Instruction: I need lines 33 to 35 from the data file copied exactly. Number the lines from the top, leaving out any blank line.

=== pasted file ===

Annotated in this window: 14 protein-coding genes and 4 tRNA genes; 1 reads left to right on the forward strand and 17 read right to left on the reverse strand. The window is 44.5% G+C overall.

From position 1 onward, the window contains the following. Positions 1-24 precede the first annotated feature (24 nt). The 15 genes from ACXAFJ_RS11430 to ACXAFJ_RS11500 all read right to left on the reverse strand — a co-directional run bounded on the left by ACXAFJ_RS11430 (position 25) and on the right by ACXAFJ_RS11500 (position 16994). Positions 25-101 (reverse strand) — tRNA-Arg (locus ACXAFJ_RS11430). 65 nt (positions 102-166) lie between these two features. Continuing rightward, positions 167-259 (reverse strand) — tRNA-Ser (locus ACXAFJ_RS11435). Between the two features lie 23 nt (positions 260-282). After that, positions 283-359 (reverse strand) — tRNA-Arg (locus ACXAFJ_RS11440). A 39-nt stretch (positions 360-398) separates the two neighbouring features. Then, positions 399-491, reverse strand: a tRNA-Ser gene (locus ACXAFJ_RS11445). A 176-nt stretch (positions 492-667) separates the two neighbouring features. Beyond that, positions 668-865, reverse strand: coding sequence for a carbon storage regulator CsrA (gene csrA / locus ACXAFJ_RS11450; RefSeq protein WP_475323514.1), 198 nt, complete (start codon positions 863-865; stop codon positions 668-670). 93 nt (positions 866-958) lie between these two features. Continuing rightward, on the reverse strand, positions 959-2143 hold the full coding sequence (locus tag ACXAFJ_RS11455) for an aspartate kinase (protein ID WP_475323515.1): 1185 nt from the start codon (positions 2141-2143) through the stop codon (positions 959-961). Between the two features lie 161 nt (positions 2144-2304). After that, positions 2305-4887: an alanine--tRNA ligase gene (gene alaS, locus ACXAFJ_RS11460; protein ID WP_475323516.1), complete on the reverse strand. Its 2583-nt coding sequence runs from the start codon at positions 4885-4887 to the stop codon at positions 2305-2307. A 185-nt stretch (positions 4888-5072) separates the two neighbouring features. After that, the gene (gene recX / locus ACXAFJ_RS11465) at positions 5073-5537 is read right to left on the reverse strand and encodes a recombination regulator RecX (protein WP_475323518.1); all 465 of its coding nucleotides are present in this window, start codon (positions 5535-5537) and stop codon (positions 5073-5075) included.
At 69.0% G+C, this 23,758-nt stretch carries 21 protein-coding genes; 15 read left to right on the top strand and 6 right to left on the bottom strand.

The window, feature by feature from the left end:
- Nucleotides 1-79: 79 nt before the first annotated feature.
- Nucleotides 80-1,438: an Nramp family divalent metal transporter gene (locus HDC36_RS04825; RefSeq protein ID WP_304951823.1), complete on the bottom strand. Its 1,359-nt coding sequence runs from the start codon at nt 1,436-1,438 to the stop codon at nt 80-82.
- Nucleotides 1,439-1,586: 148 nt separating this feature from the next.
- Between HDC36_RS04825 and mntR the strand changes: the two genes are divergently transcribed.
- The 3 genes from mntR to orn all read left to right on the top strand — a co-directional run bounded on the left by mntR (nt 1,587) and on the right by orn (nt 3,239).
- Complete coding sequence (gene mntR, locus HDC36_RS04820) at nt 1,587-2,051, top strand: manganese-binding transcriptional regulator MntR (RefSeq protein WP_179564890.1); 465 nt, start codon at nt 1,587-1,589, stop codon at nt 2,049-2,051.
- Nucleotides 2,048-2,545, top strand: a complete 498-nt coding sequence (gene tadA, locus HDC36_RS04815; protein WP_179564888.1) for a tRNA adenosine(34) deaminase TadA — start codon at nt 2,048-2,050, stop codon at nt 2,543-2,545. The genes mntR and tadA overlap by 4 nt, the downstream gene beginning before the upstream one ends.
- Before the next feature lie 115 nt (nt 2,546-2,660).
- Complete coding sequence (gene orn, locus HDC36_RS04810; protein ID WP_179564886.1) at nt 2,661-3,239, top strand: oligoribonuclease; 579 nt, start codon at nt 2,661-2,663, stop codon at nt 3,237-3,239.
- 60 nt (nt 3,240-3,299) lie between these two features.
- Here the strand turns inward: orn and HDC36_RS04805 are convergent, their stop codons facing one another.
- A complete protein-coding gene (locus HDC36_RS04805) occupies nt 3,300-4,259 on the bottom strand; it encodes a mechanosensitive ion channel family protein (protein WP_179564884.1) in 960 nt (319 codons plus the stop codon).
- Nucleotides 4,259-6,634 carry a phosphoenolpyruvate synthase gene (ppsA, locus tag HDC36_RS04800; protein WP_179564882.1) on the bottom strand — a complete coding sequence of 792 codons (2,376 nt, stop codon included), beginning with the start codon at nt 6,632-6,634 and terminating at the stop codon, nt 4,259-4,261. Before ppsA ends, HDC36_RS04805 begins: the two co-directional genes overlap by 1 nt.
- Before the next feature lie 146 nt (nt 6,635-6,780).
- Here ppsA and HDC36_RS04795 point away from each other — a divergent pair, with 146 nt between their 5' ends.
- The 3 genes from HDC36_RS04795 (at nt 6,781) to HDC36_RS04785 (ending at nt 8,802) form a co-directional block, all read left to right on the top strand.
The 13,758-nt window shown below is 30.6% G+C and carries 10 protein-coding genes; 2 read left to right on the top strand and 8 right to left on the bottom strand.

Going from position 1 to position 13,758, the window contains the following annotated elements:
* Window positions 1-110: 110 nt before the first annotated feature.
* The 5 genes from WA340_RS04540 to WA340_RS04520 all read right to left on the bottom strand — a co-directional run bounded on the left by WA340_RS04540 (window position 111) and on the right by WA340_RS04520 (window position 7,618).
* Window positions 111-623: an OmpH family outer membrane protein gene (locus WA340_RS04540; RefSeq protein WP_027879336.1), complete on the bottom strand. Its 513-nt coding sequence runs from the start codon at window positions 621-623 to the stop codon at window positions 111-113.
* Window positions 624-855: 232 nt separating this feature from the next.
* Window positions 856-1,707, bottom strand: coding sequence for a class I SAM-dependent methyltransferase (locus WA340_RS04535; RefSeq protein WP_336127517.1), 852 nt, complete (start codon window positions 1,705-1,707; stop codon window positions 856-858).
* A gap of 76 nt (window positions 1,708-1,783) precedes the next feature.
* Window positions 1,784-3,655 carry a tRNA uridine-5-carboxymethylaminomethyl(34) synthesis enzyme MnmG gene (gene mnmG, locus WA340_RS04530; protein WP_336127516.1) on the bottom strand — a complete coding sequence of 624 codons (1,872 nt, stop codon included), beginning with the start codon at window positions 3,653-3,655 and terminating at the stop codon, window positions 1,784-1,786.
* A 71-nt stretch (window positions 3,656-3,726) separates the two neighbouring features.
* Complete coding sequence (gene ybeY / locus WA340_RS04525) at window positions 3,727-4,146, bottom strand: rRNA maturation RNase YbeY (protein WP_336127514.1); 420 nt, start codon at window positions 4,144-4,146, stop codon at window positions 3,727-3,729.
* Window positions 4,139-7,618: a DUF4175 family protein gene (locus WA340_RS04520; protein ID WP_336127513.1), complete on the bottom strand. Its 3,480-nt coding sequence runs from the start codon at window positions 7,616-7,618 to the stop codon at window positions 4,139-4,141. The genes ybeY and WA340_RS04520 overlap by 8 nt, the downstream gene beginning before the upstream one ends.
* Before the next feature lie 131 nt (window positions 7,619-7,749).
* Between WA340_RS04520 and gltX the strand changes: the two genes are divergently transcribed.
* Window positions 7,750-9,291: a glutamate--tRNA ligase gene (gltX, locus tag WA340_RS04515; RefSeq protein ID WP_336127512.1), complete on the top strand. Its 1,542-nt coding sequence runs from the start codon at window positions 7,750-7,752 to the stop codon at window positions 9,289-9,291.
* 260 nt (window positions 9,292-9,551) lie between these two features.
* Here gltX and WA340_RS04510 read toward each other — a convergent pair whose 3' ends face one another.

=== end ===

* Before the next feature lie 131 nt (window positions 7,619-7,749).
* Between WA340_RS04520 and gltX the strand changes: the two genes are divergently transcribed.
* Window positions 7,750-9,291: a glutamate--tRNA ligase gene (gltX, locus tag WA340_RS04515; RefSeq protein ID WP_336127512.1), complete on the top strand. Its 1,542-nt coding sequence runs from the start codon at window positions 7,750-7,752 to the stop codon at window positions 9,289-9,291.